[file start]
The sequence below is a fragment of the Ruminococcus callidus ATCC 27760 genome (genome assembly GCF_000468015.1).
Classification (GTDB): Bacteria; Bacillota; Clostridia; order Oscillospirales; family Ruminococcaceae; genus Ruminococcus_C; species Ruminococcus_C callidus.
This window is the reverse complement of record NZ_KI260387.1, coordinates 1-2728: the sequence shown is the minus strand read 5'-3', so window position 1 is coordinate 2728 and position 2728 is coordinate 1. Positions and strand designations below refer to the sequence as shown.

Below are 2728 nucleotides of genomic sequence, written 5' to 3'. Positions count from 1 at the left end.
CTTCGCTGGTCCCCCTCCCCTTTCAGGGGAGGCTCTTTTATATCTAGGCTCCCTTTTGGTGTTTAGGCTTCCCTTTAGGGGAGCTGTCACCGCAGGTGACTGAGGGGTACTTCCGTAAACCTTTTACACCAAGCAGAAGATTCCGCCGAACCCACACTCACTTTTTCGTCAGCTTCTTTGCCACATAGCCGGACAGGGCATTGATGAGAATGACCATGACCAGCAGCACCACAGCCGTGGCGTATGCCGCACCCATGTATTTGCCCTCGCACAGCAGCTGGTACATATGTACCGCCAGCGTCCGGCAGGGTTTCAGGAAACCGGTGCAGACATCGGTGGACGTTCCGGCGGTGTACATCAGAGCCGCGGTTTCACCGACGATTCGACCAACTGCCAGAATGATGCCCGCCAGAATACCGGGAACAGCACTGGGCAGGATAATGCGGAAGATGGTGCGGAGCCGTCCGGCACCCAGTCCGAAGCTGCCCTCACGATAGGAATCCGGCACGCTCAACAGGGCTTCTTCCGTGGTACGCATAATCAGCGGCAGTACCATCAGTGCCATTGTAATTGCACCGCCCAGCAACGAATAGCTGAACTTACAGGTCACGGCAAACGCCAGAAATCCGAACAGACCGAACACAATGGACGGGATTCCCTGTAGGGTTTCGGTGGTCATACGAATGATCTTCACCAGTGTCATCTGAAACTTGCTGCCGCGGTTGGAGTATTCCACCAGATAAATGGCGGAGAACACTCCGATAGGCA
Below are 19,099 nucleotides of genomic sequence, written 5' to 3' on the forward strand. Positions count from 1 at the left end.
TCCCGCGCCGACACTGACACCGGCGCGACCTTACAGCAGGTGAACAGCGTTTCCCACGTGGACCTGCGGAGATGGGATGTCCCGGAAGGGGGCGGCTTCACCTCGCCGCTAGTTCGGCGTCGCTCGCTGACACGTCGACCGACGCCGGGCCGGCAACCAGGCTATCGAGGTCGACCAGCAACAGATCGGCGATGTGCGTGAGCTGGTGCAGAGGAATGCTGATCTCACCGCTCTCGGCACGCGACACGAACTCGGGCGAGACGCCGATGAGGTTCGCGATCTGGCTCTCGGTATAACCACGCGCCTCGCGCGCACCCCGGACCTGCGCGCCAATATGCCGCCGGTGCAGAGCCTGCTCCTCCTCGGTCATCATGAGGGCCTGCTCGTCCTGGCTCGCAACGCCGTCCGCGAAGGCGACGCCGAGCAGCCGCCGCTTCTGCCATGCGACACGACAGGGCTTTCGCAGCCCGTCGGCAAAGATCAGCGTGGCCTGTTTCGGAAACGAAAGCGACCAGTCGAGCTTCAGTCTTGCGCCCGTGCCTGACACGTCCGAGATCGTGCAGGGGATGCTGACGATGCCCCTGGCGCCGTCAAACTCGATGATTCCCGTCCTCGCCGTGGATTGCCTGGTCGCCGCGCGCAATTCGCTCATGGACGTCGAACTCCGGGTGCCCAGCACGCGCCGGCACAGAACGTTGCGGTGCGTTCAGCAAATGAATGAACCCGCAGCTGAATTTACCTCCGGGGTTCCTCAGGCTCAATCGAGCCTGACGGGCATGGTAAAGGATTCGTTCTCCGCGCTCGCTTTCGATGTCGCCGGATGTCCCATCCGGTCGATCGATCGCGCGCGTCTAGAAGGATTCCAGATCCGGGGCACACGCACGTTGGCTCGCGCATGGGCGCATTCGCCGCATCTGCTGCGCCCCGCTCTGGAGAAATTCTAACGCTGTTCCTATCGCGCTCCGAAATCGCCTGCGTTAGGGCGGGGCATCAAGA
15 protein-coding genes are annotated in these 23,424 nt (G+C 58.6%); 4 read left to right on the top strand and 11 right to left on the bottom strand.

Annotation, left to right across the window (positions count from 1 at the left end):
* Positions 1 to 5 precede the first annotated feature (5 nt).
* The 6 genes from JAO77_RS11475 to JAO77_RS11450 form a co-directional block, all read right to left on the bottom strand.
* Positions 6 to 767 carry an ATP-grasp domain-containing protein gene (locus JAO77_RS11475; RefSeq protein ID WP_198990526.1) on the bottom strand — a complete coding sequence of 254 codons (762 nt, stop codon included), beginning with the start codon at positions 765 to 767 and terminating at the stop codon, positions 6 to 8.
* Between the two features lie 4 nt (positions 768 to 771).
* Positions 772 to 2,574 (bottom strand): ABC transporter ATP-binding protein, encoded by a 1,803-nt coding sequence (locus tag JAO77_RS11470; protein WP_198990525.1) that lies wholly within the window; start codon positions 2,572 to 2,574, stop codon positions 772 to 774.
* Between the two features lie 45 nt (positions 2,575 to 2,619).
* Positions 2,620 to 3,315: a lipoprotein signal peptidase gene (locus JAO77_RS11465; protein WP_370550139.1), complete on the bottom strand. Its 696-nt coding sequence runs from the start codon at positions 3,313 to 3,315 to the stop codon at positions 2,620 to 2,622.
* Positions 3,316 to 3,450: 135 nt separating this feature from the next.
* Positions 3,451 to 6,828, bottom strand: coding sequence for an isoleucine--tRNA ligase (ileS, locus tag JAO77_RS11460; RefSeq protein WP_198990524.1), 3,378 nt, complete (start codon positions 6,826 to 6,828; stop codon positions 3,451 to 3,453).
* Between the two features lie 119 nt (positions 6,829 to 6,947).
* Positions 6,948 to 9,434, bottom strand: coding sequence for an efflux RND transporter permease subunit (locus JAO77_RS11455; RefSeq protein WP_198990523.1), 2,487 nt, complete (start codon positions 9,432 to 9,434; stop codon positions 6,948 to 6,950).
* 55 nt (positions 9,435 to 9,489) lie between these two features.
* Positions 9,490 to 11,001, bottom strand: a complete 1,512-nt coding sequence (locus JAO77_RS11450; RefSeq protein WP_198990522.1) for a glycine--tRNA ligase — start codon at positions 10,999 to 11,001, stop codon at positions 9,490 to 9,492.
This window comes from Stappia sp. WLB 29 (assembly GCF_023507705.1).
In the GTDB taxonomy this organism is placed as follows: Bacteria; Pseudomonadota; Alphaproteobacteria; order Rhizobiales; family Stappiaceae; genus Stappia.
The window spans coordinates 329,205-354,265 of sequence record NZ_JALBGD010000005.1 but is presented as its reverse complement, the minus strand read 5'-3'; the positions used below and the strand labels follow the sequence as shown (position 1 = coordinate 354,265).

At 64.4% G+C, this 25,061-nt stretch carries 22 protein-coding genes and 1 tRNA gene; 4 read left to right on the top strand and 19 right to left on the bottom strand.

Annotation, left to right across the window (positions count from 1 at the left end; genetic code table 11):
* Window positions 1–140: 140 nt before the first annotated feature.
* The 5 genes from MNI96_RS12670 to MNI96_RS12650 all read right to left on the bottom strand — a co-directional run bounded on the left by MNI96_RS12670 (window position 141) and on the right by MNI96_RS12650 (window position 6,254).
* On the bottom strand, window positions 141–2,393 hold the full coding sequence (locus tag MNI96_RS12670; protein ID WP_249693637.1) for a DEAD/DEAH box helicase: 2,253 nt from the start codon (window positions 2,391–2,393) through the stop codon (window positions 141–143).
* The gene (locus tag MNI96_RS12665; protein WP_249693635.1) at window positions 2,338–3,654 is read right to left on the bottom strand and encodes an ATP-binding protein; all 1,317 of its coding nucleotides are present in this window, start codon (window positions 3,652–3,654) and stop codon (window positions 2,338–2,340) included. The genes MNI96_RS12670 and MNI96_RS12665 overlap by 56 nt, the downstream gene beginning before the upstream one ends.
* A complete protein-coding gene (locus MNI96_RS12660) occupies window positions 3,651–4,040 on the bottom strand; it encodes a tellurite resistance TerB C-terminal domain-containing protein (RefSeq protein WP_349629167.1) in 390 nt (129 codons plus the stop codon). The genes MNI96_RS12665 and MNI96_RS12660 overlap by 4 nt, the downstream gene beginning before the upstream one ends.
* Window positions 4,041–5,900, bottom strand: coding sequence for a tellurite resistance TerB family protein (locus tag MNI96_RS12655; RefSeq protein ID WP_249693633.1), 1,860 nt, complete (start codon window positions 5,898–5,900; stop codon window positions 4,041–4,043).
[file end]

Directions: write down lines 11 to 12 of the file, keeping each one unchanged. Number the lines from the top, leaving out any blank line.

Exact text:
* The 6 genes from JAO77_RS11475 to JAO77_RS11450 form a co-directional block, all read right to left on the bottom strand.
* Positions 6 to 767 carry an ATP-grasp domain-containing protein gene (locus JAO77_RS11475; RefSeq protein ID WP_198990526.1) on the bottom strand — a complete coding sequence of 254 codons (762 nt, stop codon included), beginning with the start codon at positions 765 to 767 and terminating at the stop codon, positions 6 to 8.